If you would like me to give a full account for your research, I would be happy to do so, in the vain hope that I could perhaps help someone else by my story.

    Thank you most sincerely for your work. Maria Spain

  • adam says

    Question?
    Unfortunately I have to be away for some weeks and want to understand but will not have time to read every word. My quesiton is amoung those who died, has your campagne anything to do with: withdrawal of food, sedation and morphine. And can you say so somewhere examples or are you including all deaths?
    My mother died from the above which has the distracting name of Liverpool Care Pathway (LCP). The denial, cover up and all that went on seems similar to your cause but I want to give my details to some org like yours but don’t know how to work the web to find out. Do you know of an ‘active’ campagne for aggrieved families where LCP was used, WITHOUT consent? I don’t want to waste your time and would prefer to go for the biggest numbers. Can you help? Are you involved with the LCP Review with Julie Neuberger, house of Lords appointed 15 Jan 2013 (very supportive of McMillan nurses for her father) and Jo Black of Dying Matters which is the lead charity of the National Councial of Palliative Care (NCPC),to do with ‘founding’ the LCP. This selection is odd and if someone clever on the web at Cure the NHS could follow up these two parties to confirm whether the biais is pro LCP or not. Time is of the essence. Thank you.

  • jon hart says

    Dear Julie,
    Having had experience of being a medical professional, patient and the relative of an elderly patient, I wholly understand and support your campaign. The attitude and practice of some(too many) professionals in the NHS can be awful and getting redress extremely difficult.
    Your award is richly deserved and I personally applaud and thank you for what you have done. Whatever new regulatory measures are brought in, I feel there will be a continuing need for organised patient group pressure, perhaps along the lines of the Consumer Association,” Which,” but NHS focused. Incidentally, I found the PALS to be unhelpfull.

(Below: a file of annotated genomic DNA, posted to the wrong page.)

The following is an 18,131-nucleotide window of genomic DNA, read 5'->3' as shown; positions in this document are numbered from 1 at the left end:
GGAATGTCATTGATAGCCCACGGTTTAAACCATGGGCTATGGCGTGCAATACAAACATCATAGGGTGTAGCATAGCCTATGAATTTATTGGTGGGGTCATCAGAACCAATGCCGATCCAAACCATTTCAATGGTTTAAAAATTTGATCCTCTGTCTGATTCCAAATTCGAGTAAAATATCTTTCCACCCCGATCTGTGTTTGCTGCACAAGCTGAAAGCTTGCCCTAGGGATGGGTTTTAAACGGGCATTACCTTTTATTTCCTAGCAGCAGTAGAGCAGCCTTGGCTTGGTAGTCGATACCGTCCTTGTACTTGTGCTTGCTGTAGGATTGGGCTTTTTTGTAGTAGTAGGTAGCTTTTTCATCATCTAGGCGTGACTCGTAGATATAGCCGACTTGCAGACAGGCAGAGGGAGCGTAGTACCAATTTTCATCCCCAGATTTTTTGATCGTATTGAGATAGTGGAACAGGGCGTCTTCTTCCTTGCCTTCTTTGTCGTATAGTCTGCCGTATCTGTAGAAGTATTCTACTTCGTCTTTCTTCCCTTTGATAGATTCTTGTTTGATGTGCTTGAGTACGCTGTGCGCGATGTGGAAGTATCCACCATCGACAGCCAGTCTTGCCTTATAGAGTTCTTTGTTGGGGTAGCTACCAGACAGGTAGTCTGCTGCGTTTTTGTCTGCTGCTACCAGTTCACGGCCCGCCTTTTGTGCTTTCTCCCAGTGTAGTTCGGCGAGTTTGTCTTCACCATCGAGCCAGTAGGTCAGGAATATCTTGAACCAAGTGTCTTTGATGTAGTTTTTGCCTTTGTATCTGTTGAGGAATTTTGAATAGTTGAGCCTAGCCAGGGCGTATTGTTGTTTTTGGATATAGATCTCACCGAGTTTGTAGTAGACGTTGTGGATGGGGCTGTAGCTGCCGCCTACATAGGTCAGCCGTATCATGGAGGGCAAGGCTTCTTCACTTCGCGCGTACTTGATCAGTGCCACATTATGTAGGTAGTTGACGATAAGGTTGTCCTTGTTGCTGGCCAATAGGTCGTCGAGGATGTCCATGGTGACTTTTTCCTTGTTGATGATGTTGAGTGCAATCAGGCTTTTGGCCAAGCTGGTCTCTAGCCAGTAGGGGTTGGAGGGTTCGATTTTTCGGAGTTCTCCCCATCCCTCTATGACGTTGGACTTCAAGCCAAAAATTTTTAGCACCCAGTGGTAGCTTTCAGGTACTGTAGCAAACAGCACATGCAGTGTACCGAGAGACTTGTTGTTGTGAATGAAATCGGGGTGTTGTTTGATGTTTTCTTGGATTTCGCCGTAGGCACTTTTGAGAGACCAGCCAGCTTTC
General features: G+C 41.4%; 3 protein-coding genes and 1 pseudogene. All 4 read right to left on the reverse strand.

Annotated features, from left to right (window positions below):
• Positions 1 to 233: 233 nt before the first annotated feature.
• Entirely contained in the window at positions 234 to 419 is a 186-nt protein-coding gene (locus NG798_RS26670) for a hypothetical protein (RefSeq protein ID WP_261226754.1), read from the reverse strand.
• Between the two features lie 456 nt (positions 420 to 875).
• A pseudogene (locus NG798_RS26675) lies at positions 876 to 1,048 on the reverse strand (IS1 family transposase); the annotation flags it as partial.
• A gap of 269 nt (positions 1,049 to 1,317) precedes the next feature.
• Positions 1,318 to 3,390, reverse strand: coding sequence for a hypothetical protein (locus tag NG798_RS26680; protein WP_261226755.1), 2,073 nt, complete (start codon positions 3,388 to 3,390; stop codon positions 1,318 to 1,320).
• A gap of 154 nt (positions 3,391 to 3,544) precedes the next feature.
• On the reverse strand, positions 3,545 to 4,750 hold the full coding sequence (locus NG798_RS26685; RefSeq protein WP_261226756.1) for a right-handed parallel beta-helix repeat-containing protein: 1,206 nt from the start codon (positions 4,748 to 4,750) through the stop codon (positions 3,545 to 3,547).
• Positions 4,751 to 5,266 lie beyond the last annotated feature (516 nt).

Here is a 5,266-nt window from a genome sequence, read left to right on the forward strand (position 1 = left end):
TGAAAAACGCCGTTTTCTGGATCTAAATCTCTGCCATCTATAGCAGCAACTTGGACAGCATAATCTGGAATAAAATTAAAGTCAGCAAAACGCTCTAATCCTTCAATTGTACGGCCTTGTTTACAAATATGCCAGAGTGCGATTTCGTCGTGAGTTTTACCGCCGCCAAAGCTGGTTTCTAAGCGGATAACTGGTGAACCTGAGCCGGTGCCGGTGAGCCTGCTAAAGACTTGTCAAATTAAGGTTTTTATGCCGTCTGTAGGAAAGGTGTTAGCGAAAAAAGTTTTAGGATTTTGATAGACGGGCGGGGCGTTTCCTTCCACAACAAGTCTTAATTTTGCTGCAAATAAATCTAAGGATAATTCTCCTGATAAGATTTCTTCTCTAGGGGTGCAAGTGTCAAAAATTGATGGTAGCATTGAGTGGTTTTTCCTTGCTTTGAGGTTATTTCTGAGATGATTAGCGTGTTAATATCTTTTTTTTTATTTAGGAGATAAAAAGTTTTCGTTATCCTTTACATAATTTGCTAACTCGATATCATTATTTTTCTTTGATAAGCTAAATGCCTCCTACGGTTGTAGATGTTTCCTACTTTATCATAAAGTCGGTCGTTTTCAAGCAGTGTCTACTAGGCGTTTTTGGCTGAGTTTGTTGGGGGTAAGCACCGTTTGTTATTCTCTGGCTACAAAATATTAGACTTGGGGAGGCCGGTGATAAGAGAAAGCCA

All of us, including nurses, doctors and managers, will be patients at some point.With the
    current state of the NHS we should all be very worried and as tax payers very angry.
    Best wishes
    Jon

  • eileen kirk says

    Dear Julie,
    If anyone deserves an award for Patient Safety and Justice, it’s you! (I’ve only recently become aware of it). However, I thought our experience with AVMA, in 2006, would be of interest to you. Our daughter and granddaughter died on Cup Final Day 2005, at Sherwood Birthing Unit, King’s Mill Hospital. Seven weeks later on 12-7-05, an inqest returned a verdict of accidental death.
    We approached a recommended Notts. solicitor in August 05, who, after receiving an independent obstetric report in Jan. 06 asked, “Would you like tea, coffe, or champagne?” However, after receiving an independent anaestetist report,in July 06, he did a U turn. He advised me, over the phone, our daughter had been unfortunate. We’d proved there’d been delays and substandard care, but couldn’t prove they contributed to her death! We were crushed.
    We contacted AVMA in Oct. 06, but unfortunately, our former solicitor was one of their most experienced referral panel members.
    AVMA felt our legal advice had been right. We were crushed again – but gut instinct made us fight on alone, Five years later, the Ombudsman upheld our complaints, but you have to question, why our former solicitor couldn’t find a way forward,when we could.The more you delve, the muddier the waters become.
    I still have the 2009 Daily Mail paper, which featured Will Powell’s epic fight for his lost son Robbie. The article mentioned also, that unlike doctors throughout Europe, there is no duty of candour for British doctors! A licence to cover-up then.
    It’s to be hoped, the NHS culture of denial is on it’s way out, but I’m not holding breath.
    All Good Wishes
    to an exceptional lady,
    From Eileen Kirk.